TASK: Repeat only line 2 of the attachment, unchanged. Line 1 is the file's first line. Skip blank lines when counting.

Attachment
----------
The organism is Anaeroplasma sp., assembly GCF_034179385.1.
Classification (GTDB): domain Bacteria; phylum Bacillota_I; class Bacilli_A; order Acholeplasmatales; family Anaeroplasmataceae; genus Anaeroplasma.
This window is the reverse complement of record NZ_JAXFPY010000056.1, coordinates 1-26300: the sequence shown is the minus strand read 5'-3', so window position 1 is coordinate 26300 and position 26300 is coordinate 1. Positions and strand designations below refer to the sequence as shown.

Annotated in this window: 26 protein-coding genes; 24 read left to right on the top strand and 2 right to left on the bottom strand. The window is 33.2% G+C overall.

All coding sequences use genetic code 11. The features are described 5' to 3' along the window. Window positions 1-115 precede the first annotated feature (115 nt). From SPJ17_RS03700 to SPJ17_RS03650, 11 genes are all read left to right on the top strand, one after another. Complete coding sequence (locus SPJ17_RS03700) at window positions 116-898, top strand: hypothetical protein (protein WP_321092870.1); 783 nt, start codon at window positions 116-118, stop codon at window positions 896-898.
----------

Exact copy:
Classification (GTDB): domain Bacteria; phylum Bacillota_I; class Bacilli_A; order Acholeplasmatales; family Anaeroplasmataceae; genus Anaeroplasma.